by Mat Amp
The culture of street food goes back as far as ancient Greece. Apparently Theophrastus, successor of Aristotle in leadership of the Lyceum, held the custom of street food in low regard.
But what did he know? For me, there really is nothing like the smell of fresh food cooking on the street right there in front of you.
History is rife with examples of a culture that has flourished in the most urbanised of modern western cities. It seems we just can’t get enough of street food and neither can Sam Boyd, 27, and Cynthia Shanmugalingam, 34, the co-founders of Kitchenette Karts.
Kitchenette Karts is a project based in Tower Hamlets, with it’s roots firmly in the east London community and aims to use street food to help young people (18-24 year olds) into employment. Cynthia said: “[The project is geared towards] helping young disadvantaged, low income people from east London to get into the booming industry that is street food. The idea is for us to have our own street food truck serving healthy and sustainable fish and chips. We want that income stream to help 20 young people each year to learn the ropes.”
Once they’ve recruited the young people they plan to offer support primarily through hands on experience in the Kitchenette Karts vehicle itself and street food work placements. Sam said: “We think the most important thing is learning by doing. [Trainees] will be trying their hand at front of house serving customers which will develop their communication skills and with the cooking and food prep comes the technical skills… and the business side of things too. We want to help them into a job either with a street food trader or restaurant and we’re hoping to support some trainees in starting their own street food business.”
Cynthia and Sam have established partnerships with local charities and job centres to recruit young people who might benefit from the programme. They have identified that the biggest attributes needed for the job are a positive attitude and an interest in all aspects of the business, rather than a passion for the food itself.
Cynthia’s connection with Bootstrap goes back to the days of a food-market, the Long Table, that used to take place in what is now the Bootyard. She said: “Bootstrap is actually how
Kitchenette got started after I met someone here at the long table who ran a food incubator in San Francisco. They did another event and gave Kitchenette a pitch, so you could say it has come full circle.”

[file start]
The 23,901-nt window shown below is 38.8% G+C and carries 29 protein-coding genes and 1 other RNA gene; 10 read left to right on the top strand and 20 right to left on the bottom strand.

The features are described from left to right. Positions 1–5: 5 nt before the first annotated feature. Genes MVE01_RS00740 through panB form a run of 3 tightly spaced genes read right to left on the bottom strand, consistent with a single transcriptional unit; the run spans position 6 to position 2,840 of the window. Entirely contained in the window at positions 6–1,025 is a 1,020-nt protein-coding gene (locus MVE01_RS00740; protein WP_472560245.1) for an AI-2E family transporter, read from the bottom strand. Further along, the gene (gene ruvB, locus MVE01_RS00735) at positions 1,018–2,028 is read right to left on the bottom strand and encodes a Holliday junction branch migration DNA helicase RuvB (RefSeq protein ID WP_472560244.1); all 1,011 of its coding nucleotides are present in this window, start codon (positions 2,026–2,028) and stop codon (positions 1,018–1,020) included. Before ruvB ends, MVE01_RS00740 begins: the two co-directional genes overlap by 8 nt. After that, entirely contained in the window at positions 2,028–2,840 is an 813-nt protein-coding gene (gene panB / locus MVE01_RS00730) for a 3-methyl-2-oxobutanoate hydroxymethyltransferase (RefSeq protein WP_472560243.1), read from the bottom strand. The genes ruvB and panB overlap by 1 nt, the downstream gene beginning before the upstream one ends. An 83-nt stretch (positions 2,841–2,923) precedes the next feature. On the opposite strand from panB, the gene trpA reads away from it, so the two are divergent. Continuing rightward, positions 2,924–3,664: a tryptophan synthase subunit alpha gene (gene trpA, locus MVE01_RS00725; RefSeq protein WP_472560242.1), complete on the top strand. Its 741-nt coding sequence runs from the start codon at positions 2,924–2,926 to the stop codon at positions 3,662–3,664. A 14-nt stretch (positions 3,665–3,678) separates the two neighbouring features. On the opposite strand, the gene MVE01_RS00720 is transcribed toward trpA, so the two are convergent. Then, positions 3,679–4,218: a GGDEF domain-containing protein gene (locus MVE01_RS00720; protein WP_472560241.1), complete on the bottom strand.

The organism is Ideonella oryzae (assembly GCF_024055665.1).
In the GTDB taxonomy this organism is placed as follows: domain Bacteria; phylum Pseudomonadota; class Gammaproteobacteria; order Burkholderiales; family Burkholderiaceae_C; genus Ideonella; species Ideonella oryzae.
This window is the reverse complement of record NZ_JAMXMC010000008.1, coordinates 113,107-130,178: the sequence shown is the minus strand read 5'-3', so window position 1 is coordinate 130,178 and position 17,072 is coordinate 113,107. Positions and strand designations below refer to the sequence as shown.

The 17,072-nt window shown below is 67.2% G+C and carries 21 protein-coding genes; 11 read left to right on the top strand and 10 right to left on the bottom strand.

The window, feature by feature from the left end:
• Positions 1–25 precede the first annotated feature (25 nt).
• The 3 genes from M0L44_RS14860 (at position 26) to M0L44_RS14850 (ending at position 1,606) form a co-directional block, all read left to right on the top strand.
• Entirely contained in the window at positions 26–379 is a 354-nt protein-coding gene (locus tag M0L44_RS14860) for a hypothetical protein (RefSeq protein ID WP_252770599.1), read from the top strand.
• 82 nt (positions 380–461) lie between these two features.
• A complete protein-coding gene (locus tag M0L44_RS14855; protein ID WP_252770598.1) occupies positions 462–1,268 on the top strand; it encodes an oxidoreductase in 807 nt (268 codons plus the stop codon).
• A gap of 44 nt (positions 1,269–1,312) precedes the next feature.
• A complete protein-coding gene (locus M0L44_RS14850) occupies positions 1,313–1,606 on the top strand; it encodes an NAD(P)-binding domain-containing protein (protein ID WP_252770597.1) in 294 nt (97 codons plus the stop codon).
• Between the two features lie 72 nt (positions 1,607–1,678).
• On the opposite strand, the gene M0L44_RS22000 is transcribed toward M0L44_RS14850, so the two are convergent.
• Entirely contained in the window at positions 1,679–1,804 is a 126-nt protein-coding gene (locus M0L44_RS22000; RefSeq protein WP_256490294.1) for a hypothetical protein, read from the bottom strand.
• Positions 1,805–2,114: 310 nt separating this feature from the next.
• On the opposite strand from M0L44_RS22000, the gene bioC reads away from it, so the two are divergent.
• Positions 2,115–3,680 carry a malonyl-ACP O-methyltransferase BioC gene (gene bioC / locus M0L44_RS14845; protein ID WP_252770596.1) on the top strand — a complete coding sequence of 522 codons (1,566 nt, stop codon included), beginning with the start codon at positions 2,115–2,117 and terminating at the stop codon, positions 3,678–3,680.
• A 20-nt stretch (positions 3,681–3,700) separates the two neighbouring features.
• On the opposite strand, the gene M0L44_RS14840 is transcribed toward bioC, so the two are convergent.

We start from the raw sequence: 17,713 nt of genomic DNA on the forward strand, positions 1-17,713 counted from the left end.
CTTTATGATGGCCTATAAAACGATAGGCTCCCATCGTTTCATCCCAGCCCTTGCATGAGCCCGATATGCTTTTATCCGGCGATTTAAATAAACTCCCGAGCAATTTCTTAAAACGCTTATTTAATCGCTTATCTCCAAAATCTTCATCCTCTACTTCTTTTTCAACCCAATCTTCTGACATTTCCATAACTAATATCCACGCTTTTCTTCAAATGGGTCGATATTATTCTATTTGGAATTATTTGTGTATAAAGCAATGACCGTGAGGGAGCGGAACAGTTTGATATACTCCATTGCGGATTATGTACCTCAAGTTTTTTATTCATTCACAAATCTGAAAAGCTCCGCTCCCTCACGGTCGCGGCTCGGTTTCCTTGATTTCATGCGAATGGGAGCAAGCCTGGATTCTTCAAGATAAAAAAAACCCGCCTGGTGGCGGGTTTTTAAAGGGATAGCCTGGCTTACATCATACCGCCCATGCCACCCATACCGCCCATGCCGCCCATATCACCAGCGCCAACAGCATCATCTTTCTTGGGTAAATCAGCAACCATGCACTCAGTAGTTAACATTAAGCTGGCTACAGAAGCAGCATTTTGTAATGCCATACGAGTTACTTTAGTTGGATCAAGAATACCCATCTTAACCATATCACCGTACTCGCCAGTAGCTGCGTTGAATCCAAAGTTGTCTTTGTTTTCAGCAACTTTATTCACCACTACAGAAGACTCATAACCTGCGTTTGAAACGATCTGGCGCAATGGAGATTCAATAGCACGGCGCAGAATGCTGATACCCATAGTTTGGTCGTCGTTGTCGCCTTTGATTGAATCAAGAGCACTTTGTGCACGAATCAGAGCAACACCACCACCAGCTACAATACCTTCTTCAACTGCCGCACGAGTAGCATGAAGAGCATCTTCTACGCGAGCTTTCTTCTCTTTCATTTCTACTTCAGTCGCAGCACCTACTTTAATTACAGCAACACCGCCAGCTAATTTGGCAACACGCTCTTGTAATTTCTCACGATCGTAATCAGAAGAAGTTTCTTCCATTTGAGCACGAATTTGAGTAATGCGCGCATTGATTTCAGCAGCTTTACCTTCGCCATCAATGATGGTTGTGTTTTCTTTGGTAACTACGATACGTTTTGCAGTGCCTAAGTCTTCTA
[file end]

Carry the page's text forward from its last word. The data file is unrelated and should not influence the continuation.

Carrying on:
That circle was completed when Bootstrap helped to promote the launch of Kitchenette Karts at Dalston Roof Park on Monday 4th July. The launch sold out and raised £1000 towards Kitchenette Karts crowd funding appeal which successfully raised over £30,000, with the Mayor’s office pledging £15,000. The successful campaign has secured them the funds to get their first vehicle, with a further £9,000 earmarked to kit it out. Sam said: “The benefits of [the van] are once you’re done you can just drive away. Being on wheels will be a huge plus.”
The pair are determined not to sacrifice quality for the social mission. Cynthia said: “We both really love food so it’s important that the food is,delicious, appealing and compelling in it’s own right.” In their van Sam and Cynthia will serve Scottish Collie fried in rapeseed oil for a light batter that will be served with locally sourced slaw, fennel, capers and lots of fresh herbs, together with a tartar made from yogurt rather than mayonnaise.
In the future they want to buy several more trucks with the hope that bookings at events such as weddings and festivals will ensure a robust business model. Sam is confident that there is room for the idea to grow in the future. He said: “The exciting potential is the network that could grow out of it. In terms of both the trucks that we operate, but also the new food businesses that the young people might create and the employment opportunities that that will provide for other people that come through the programme. It can hopefully multiply in terms of impact in that way as well.” Cynthia added “I hope that some of the young people we will have worked with will be running the trucks and working in the organisation. I hope there will be at least five or six other street food businesses that will be run by graduates.”
If Sam and Cynthia’s enthusiasm and commitment is anything to go by the future’s looking bright for Kitchenette Karts. Keep your eyes peeled for the truck of healthy and delicious fish and chips supporting young disadvantaged people in and around East London.
This blog was created for Bootstrap, by volunteers at Poached Creative.